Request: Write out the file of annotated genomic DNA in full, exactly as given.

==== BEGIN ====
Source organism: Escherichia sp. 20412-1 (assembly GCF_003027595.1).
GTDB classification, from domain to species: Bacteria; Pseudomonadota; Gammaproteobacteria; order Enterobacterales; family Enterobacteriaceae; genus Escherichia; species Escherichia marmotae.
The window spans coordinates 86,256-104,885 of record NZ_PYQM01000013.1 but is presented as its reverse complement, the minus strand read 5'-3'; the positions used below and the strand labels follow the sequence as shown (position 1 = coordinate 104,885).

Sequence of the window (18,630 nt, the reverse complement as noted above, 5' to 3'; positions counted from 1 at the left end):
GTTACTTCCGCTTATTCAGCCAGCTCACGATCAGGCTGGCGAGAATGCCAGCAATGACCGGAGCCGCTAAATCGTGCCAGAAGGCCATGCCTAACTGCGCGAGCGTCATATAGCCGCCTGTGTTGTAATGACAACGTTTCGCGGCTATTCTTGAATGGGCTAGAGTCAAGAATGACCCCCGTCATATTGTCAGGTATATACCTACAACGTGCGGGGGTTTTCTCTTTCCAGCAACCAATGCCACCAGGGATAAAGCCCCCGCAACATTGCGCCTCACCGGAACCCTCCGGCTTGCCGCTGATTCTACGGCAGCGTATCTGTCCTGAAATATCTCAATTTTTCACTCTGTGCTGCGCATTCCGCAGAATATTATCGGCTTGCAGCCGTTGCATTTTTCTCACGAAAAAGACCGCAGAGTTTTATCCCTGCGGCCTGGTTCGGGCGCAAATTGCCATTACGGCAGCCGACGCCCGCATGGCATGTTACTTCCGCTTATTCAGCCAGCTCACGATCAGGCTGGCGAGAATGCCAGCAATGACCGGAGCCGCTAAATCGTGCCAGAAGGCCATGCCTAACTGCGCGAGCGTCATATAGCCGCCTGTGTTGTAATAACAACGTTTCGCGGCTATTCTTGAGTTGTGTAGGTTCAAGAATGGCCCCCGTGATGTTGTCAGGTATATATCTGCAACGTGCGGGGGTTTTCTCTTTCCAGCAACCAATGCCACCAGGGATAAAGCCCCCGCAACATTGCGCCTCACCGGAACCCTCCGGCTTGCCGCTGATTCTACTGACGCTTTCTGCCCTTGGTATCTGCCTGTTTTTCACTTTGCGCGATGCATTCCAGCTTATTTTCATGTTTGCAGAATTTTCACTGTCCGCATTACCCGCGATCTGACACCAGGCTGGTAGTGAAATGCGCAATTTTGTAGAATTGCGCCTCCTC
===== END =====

Source organism: Escherichia sp. 20412-1 (assembly GCF_003027595.1).
GTDB classification, from domain to species: Bacteria; Pseudomonadota; Gammaproteobacteria; order Enterobacterales; family Enterobacteriaceae; genus Escherichia; species Escherichia marmotae.
The window spans coordinates 86,256-104,885 of record NZ_PYQM01000013.1 but is presented as its reverse complement, the minus strand read 5'-3'; the positions used below and the strand labels follow the sequence as shown (position 1 = coordinate 104,885).

Sequence of the window (18,630 nt, the reverse complement as noted above, 5' to 3'; positions counted from 1 at the left end):
GTTACTTCCGCTTATTCAGCCAGCTCACGATCAGGCTGGCGAGAATGCCAGCAATGACCGGAGCCGCTAAATCGTGCCAGAAGGCCATGCCTAACTGCGCGAGCGTCATATAGCCGCCTGTGTTGTAATGACAACGTTTCGCGGCTATTCTTGAATGGGCTAGAGTCAAGAATGACCCCCGTCATATTGTCAGGTATATACCTACAACGTGCGGGGGTTTTCTCTTTCCAGCAACCAATGCCACCAGGGATAAAGCCCCCGCAACATTGCGCCTCACCGGAACCCTCCGGCTTGCCGCTGATTCTACGGCAGCGTATCTGTCCTGAAATATCTCAATTTTTCACTCTGTGCTGCGCATTCCGCAGAATATTATCGGCTTGCAGCCGTTGCATTTTTCTCACGAAAAAGACCGCAGAGTTTTATCCCTGCGGCCTGGTTCGGGCGCAAATTGCCATTACGGCAGCCGACGCCCGCATGGCATGTTACTTCCGCTTATTCAGCCAGCTCACGATCAGGCTGGCGAGAATGCCAGCAATGACCGGAGCCGCTAAATCGTGCCAGAAGGCCATGCCTAACTGCGCGAGCGTCATATAGCCGCCTGTGTTGTAATAACAACGTTTCGCGGCTATTCTTGAGTTGTGTAGGTTCAAGAATGGCCCCCGTGATGTTGTCAGGTATATATCTGCAACGTGCGGGGGTTTTCTCTTTCCAGCAACCAATGCCACCAGGGATAAAGCCCCCGCAACATTGCGCCTCACCGGAACCCTCCGGCTTGCCGCTGATTCTACTGACGCTTTCTGCCCTTGGTATCTGCCTGTTTTTCACTTTGCGCGATGCATTCCAGCTTATTTTCATGTTTGCAGAATTTTCACTGTCCGCATTACCCGCGATCTGACACCAGGCTGGTAGTGAAATGCGCAATTTTGTAGAATTGCGCCTCCTC